President Bush says he sees progress in the Middle East, but stresses all parties must do more. Mr. Bush says, now that Palestinian leader Yasser Arafat has been released from confinement, he must take action against terrorism.
"In recent days, we are beginning to see some signs of progress," he said. "The situation in Ramallah has been resolved non-violently. We are working for peace in Bethlehem. I am encouraged by my meeting with [Saudi] Crown Prince Abdullah and the steps he has taken to advance his vision of peace."
Mr. Bush spoke after talks at the White House with leaders of the European Union. He said Europe and the United States share a common goal in the Middle East, a vision of Israel and a Palestinian state living side-by-side in peace. "A Palestinian state must be achieved by negotiating an end to occupation," he said. "But such a state cannot be based on a foundation of terror or corruption."
The president seemed to be choosing his words very carefully. He put pressure on Israel by using the term "occupation." But there was also a strong message for Yasser Arafat. Mr. Bush said, now that the Israeli siege of Mr. Arafat's headquarters in Ramallah is over and the Palestinian leader is free to travel, he must act. "I think it is very important for Chairman Arafat to show the world that he is capable of leading," said President Bush.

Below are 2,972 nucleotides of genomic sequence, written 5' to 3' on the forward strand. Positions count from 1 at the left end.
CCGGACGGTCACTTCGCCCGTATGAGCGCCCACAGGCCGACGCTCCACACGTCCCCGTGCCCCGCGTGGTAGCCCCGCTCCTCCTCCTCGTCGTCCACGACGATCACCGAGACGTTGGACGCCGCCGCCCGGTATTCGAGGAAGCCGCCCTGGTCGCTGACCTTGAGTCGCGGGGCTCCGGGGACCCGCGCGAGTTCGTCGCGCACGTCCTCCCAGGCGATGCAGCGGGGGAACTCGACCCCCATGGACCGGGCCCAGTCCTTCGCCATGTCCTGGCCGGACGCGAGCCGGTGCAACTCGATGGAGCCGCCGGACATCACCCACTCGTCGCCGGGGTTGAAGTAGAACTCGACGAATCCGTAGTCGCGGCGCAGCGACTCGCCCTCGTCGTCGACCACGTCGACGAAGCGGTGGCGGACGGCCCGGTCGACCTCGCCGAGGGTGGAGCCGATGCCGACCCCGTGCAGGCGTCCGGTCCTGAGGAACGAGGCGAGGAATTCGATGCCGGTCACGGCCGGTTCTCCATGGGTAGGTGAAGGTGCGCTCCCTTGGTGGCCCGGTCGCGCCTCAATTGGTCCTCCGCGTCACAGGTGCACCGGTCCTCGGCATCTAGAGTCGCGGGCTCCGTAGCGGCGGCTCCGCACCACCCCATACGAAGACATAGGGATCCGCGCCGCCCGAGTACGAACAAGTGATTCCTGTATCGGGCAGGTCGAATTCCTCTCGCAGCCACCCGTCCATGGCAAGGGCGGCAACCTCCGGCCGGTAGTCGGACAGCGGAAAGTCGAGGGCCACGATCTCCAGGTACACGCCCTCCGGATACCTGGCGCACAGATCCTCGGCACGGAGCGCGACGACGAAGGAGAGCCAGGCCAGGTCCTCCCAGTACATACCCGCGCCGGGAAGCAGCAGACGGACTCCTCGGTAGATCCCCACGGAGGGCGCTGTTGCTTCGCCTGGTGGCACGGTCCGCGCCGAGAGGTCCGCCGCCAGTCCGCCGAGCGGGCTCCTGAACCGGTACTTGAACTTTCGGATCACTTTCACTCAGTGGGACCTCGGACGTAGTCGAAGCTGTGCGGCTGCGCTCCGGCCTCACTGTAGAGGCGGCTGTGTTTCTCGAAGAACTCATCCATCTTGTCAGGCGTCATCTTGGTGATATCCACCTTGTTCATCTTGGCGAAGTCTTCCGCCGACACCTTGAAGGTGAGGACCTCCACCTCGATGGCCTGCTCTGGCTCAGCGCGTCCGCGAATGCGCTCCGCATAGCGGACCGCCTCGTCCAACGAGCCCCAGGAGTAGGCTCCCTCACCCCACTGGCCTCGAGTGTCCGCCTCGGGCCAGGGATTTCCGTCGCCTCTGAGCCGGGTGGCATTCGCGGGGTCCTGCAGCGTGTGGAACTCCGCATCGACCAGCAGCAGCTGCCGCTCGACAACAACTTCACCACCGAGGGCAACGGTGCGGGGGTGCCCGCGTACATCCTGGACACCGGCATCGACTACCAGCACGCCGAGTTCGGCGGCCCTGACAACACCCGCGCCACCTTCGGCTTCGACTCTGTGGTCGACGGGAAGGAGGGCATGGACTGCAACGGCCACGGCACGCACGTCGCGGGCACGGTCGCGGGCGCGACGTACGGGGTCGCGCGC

Earlier, the president's spokesman was asked about remarks made by Yasser Arafat after Israeli troops left the area around his Ramallah compound. Mr. Arafat called the Israelis "terrorists, Nazis and racists." His words brought a mild reprimand from Ari Fleischer. "The president believes that now is the time for all parties in the region to ask themselves what they can do to bring peace to the region and not to speak ill of others," he said.
The White House is getting ready for another round of talks next week with regional leaders. Jordan's King Abdullah will meet with the president on Wednesday, and Israeli Prime Minister Ariel Sharon will consult with President Bush at a day and time still to be announced. Mr. Fleischer indicated there are no plans to invite Yasser Arafat, now that he is free to travel, saying Mr. Arafat must first earn the president's trust.